For me, it was also a joy to be reading with poet-friends from the Grapevine Poets, Wendy Stewart, Jessica Dubey, Carol Mikoda, and Merrill Oliver Douglas. I almost forgot to be nervous! We had three other Grapevine Poets in attendance, buoying us, and Connie gave us each wonderful, warm introductions. I also had daughter T in the audience.

Due to the size of the gallery and pandemic protocols, we had to limit the number of attendees. Connie took reservations in advance and I’m pleased to say that we “sold out”, if I may use that term for a free event. I was humbled when, after the reading, an administrator-friend from back in my days volunteering with our school district a couple of decades ago told me that she had signed up to attend specifically because I was reading. It was great to reconnect with her. Back in the years when we saw each other frequently, I hadn’t yet entered my current writing practice with either poetry or blogging, both of which I hope are more compelling than the committee documents I was working on back then.

I haven’t done a huge number of in-person poetry readings and, with the pandemic, had gotten accustomed to poetry onscreen. I remain grateful for those remote opportunities, especially in getting to hear readings from far-flung locations, but I had forgotten the power of connecting with a flesh-and-blood audience right in front of me. Hearing the occasional chuckle, seeing heads nod or eyes close while listening intently, and receiving applause are affirming that your words have reached someone, right then and there, and forged a community in that space, however briefly, something that is difficult to replicate with each individual in a little Zoom box.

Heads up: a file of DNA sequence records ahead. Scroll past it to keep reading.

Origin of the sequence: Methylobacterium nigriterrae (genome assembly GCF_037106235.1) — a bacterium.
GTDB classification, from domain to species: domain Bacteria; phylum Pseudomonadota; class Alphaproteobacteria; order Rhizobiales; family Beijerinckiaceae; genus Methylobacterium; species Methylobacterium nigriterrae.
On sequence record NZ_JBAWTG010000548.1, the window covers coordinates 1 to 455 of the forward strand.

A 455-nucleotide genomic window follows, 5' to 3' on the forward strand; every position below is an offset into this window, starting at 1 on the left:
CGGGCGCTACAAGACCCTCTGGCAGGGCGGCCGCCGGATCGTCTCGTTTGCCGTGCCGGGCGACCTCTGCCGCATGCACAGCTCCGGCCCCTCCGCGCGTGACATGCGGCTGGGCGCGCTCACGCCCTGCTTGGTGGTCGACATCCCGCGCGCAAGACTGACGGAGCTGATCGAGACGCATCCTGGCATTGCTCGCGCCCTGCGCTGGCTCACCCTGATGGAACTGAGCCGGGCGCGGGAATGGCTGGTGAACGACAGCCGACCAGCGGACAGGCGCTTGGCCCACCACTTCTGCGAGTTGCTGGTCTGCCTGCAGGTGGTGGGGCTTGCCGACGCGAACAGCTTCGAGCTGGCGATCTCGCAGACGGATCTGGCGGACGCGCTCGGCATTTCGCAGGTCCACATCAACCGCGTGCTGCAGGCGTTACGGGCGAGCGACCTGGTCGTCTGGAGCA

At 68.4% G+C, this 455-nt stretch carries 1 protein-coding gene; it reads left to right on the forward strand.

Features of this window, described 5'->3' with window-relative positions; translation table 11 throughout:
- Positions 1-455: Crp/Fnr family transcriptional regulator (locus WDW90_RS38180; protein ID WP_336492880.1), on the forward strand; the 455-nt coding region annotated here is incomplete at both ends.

In my set, I read a mix of published and unpublished poems. I began with “Thanks to the Department of Public Art” which I had written for a BCAC event in 2016 at the request of the Binghamton Poetry Project and which appeared in their Fall 2016 anthology. I included “Sisters” which I published in a blog post and “Sprague Suite” and “Monroe Bridge Mail” which first appeared in Wilderness House Literary Review. There is a blog post with background on those poems here. I read “Lily of the Valley” which was the poem I had written for the Exhibition and “Object Lesson” which is also unpublished, so I won’t share here, hoping that they will eventually make their way into a journal.